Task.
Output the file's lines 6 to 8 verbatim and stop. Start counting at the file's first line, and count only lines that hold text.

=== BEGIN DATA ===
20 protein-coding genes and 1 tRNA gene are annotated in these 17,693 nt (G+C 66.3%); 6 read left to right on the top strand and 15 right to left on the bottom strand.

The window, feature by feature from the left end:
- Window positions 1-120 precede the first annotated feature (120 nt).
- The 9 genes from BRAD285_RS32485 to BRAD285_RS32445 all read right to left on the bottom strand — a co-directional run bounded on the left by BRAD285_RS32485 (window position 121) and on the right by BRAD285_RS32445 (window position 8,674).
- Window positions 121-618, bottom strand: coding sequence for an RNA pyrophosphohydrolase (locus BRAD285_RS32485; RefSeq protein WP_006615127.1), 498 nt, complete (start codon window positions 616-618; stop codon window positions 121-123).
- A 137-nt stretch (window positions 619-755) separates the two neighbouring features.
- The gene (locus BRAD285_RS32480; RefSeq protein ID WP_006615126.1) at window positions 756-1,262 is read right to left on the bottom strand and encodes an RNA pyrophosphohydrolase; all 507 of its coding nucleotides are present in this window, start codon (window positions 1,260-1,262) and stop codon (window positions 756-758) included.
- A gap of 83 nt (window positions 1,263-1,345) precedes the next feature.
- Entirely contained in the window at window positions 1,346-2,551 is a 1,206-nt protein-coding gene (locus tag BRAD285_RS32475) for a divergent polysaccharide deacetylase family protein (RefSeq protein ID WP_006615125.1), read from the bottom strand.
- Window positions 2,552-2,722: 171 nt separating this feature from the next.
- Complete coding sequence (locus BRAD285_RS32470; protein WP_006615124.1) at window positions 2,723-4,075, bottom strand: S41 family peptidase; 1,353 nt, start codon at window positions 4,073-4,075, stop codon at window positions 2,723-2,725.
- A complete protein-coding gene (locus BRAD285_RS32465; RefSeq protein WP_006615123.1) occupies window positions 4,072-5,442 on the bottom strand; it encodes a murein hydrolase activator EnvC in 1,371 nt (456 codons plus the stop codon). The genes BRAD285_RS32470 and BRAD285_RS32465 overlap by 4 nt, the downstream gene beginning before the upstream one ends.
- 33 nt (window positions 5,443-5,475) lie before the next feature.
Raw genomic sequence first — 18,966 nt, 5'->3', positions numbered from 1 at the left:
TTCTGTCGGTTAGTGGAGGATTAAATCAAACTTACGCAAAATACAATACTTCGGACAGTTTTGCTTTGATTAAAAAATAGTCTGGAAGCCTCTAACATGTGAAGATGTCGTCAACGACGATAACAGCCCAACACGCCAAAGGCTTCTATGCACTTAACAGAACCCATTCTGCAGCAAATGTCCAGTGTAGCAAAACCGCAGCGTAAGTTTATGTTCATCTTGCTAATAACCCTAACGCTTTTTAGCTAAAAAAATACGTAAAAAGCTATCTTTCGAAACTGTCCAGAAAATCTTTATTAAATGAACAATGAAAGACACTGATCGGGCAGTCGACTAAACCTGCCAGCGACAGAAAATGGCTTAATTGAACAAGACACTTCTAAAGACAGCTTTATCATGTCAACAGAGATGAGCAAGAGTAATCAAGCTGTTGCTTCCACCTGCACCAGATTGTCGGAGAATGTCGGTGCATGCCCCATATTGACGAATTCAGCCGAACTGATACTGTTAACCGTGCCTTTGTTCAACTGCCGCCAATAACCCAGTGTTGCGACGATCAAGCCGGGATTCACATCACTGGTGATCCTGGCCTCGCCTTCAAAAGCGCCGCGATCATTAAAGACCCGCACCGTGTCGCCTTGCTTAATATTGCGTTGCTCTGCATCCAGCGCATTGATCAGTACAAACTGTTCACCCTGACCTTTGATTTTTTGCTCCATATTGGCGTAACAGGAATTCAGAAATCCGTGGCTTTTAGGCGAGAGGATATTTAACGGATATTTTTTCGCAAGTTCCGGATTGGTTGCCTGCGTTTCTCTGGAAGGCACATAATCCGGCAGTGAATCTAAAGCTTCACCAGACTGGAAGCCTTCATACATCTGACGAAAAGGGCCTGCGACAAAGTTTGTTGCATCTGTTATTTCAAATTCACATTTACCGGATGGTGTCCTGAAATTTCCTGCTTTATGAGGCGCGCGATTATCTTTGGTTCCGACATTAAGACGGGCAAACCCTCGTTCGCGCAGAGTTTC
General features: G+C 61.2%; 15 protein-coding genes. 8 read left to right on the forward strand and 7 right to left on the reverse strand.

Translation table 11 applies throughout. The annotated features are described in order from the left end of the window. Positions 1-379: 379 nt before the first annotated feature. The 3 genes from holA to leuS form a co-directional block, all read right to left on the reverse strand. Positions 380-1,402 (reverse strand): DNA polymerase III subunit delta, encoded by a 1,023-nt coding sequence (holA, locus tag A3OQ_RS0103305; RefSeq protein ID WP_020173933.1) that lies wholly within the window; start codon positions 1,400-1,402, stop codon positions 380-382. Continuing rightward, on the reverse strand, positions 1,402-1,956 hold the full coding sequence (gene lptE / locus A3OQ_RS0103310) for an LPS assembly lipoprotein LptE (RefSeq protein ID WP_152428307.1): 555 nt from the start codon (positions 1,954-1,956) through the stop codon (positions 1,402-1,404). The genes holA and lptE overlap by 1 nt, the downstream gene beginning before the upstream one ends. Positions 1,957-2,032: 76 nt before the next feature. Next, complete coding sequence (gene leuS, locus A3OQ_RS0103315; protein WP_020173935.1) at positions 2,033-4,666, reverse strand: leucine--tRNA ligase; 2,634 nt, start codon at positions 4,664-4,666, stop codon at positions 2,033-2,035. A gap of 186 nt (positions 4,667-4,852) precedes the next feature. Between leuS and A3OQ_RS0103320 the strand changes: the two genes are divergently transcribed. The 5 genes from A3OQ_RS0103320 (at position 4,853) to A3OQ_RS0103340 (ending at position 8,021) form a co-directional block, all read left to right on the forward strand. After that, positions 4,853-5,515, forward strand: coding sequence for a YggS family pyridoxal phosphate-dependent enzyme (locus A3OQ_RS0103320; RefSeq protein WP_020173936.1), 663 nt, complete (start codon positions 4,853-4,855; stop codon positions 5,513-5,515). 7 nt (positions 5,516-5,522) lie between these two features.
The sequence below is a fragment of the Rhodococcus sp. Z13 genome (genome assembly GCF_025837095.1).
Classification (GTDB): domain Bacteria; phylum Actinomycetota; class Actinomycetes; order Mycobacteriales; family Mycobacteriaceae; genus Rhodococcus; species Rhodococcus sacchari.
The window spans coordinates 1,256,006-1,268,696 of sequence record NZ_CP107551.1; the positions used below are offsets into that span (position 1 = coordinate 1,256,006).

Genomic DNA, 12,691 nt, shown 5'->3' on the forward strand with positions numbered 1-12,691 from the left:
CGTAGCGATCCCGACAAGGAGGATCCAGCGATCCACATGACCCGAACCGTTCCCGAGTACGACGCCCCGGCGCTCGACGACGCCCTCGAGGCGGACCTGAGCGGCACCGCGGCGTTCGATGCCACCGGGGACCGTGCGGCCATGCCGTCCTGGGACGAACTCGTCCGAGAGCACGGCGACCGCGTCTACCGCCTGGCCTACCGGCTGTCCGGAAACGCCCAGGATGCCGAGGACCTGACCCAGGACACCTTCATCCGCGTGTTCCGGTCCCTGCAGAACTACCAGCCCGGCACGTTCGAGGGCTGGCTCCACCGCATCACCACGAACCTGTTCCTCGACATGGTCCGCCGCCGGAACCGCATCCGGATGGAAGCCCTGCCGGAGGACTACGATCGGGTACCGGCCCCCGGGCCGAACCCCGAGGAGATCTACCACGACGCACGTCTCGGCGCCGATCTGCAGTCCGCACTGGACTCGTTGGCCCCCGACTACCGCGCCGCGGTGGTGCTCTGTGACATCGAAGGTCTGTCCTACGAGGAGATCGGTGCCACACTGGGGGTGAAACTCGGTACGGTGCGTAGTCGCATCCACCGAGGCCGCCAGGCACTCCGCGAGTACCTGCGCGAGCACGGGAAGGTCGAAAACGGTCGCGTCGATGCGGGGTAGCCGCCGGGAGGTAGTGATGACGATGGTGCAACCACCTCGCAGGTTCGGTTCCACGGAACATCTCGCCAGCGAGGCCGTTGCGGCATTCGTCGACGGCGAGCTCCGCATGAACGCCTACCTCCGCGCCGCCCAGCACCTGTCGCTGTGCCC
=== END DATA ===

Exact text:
- A 137-nt stretch (window positions 619-755) separates the two neighbouring features.
- The gene (locus BRAD285_RS32480; RefSeq protein ID WP_006615126.1) at window positions 756-1,262 is read right to left on the bottom strand and encodes an RNA pyrophosphohydrolase; all 507 of its coding nucleotides are present in this window, start codon (window positions 1,260-1,262) and stop codon (window positions 756-758) included.
- A gap of 83 nt (window positions 1,263-1,345) precedes the next feature.